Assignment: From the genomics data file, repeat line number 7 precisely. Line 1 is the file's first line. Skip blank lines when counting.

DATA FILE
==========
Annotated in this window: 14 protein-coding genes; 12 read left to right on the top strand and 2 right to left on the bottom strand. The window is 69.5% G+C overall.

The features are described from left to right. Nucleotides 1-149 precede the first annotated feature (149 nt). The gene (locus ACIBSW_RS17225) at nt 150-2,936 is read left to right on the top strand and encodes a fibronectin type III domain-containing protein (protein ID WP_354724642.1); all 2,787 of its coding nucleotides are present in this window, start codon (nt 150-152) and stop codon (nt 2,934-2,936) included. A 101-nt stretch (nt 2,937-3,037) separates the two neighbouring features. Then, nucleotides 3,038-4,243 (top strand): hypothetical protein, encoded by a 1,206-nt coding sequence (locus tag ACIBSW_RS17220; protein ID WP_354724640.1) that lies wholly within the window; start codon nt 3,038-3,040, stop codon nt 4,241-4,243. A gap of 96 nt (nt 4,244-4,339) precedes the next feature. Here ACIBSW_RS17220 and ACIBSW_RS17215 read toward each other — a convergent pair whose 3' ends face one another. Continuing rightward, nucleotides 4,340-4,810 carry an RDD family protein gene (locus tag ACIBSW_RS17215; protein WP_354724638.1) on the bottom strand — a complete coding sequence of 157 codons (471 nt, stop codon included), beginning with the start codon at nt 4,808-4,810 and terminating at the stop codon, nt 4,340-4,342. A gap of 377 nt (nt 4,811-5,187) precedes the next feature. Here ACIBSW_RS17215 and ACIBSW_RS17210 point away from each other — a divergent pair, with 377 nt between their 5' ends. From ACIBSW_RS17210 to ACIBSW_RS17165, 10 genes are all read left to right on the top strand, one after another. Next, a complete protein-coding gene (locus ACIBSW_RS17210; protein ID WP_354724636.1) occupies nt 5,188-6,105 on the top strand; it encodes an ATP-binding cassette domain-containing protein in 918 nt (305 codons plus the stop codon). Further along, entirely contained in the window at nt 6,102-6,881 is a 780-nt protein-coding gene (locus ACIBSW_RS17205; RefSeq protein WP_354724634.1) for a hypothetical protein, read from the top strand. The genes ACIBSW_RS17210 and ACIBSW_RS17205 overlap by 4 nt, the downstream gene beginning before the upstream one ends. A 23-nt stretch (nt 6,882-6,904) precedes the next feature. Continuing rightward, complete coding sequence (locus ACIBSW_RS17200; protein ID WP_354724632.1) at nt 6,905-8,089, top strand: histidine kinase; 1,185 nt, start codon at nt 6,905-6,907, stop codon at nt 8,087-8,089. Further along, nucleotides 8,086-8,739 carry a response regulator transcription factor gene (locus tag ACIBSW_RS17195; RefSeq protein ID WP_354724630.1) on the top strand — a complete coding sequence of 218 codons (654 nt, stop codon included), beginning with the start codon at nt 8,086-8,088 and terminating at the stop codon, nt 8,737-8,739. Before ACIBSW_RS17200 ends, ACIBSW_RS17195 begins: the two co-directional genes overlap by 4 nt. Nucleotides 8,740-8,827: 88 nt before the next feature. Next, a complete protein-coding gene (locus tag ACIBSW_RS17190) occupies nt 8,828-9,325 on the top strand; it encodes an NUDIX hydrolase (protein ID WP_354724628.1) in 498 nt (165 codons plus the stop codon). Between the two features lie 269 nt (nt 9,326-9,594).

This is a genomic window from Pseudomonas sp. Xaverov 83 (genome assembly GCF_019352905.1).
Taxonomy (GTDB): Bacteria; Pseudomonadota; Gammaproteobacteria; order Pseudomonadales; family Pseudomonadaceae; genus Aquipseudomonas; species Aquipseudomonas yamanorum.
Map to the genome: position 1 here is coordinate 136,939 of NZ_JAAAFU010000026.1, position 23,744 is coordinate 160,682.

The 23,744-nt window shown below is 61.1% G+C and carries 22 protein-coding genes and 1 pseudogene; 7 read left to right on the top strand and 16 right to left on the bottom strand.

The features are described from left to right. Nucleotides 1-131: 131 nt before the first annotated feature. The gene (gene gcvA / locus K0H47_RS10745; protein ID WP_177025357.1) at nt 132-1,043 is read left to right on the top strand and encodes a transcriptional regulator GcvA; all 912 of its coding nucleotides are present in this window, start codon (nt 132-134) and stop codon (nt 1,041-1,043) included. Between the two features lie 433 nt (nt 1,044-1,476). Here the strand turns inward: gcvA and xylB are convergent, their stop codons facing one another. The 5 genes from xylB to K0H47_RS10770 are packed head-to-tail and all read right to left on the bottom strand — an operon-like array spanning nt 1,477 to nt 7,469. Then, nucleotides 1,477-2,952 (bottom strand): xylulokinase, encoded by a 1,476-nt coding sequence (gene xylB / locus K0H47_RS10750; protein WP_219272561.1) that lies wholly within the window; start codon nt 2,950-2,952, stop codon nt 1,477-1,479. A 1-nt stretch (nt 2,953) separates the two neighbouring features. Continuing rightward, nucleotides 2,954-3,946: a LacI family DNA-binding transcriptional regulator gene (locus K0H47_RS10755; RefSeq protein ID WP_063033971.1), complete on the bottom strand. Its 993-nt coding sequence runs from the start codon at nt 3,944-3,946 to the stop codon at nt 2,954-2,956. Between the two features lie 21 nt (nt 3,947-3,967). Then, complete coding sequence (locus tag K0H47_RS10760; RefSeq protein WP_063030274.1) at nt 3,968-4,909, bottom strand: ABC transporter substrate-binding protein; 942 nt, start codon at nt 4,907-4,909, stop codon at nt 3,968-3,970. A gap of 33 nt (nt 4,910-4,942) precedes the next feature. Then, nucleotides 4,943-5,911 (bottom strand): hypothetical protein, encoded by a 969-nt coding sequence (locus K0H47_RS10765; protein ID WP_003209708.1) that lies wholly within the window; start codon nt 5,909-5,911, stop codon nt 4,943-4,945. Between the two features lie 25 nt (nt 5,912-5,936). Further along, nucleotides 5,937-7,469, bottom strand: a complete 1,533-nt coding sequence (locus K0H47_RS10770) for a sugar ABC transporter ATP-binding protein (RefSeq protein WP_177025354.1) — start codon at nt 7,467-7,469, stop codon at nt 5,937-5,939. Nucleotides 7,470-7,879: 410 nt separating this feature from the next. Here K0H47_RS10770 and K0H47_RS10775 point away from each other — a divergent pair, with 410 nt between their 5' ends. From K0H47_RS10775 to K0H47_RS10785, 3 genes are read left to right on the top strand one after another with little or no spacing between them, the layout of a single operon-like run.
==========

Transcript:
The features are described from left to right. Nucleotides 1-131: 131 nt before the first annotated feature. The gene (gene gcvA / locus K0H47_RS10745; protein ID WP_177025357.1) at nt 132-1,043 is read left to right on the top strand and encodes a transcriptional regulator GcvA; all 912 of its coding nucleotides are present in this window, start codon (nt 132-134) and stop codon (nt 1,041-1,043) included. Between the two features lie 433 nt (nt 1,044-1,476). Here the strand turns inward: gcvA and xylB are convergent, their stop codons facing one another. The 5 genes from xylB to K0H47_RS10770 are packed head-to-tail and all read right to left on the bottom strand — an operon-like array spanning nt 1,477 to nt 7,469. Then, nucleotides 1,477-2,952 (bottom strand): xylulokinase, encoded by a 1,476-nt coding sequence (gene xylB / locus K0H47_RS10750; protein WP_219272561.1) that lies wholly within the window; start codon nt 2,950-2,952, stop codon nt 1,477-1,479. A 1-nt stretch (nt 2,953) separates the two neighbouring features. Continuing rightward, nucleotides 2,954-3,946: a LacI family DNA-binding transcriptional regulator gene (locus K0H47_RS10755; RefSeq protein ID WP_063033971.1), complete on the bottom strand. Its 993-nt coding sequence runs from the start codon at nt 3,944-3,946 to the stop codon at nt 2,954-2,956. Between the two features lie 21 nt (nt 3,947-3,967). Then, complete coding sequence (locus tag K0H47_RS10760; RefSeq protein WP_063030274.1) at nt 3,968-4,909, bottom strand: ABC transporter substrate-binding protein; 942 nt, start codon at nt 4,907-4,909, stop codon at nt 3,968-3,970. A gap of 33 nt (nt 4,910-4,942) precedes the next feature. Then, nucleotides 4,943-5,911 (bottom strand): hypothetical protein, encoded by a 969-nt coding sequence (locus K0H47_RS10765; protein ID WP_003209708.1) that lies wholly within the window; start codon nt 5,909-5,911, stop codon nt 4,943-4,945. Between the two features lie 25 nt (nt 5,912-5,936). Further along, nucleotides 5,937-7,469, bottom strand: a complete 1,533-nt coding sequence (locus K0H47_RS10770) for a sugar ABC transporter ATP-binding protein (RefSeq protein WP_177025354.1) — start codon at nt 7,467-7,469, stop codon at nt 5,937-5,939. Nucleotides 7,470-7,879: 410 nt separating this feature from the next. Here K0H47_RS10770 and K0H47_RS10775 point away from each other — a divergent pair, with 410 nt between their 5' ends. From K0H47_RS10775 to K0H47_RS10785, 3 genes are read left to right on the top strand one after another with little or no spacing between them, the layout of a single operon-like run.